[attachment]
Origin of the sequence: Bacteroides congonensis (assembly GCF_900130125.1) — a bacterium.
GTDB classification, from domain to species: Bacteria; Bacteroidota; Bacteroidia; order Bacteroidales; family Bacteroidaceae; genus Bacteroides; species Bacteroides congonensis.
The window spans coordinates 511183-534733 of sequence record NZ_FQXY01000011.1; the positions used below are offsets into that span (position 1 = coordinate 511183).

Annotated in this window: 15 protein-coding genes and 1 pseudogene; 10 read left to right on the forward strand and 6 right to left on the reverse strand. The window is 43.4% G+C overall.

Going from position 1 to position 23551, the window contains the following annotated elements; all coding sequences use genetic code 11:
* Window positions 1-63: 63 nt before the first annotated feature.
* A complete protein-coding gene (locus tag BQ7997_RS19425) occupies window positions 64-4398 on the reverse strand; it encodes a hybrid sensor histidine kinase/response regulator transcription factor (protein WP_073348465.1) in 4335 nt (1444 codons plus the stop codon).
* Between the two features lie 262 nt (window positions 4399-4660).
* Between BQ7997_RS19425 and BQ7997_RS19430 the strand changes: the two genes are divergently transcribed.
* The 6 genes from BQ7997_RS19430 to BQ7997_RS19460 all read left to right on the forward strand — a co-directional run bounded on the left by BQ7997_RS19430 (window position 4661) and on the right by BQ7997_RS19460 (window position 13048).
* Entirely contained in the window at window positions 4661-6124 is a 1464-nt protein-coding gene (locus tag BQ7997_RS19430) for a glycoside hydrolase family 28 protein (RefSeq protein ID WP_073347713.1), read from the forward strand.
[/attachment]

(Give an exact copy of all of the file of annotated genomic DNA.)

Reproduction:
Origin of the sequence: Bacteroides congonensis (assembly GCF_900130125.1) — a bacterium.
GTDB classification, from domain to species: Bacteria; Bacteroidota; Bacteroidia; order Bacteroidales; family Bacteroidaceae; genus Bacteroides; species Bacteroides congonensis.
The window spans coordinates 511183-534733 of sequence record NZ_FQXY01000011.1; the positions used below are offsets into that span (position 1 = coordinate 511183).

Annotated in this window: 15 protein-coding genes and 1 pseudogene; 10 read left to right on the forward strand and 6 right to left on the reverse strand. The window is 43.4% G+C overall.

Going from position 1 to position 23551, the window contains the following annotated elements; all coding sequences use genetic code 11:
* Window positions 1-63: 63 nt before the first annotated feature.
* A complete protein-coding gene (locus tag BQ7997_RS19425) occupies window positions 64-4398 on the reverse strand; it encodes a hybrid sensor histidine kinase/response regulator transcription factor (protein WP_073348465.1) in 4335 nt (1444 codons plus the stop codon).
* Between the two features lie 262 nt (window positions 4399-4660).
* Between BQ7997_RS19425 and BQ7997_RS19430 the strand changes: the two genes are divergently transcribed.
* The 6 genes from BQ7997_RS19430 to BQ7997_RS19460 all read left to right on the forward strand — a co-directional run bounded on the left by BQ7997_RS19430 (window position 4661) and on the right by BQ7997_RS19460 (window position 13048).
* Entirely contained in the window at window positions 4661-6124 is a 1464-nt protein-coding gene (locus tag BQ7997_RS19430) for a glycoside hydrolase family 28 protein (RefSeq protein ID WP_073347713.1), read from the forward strand.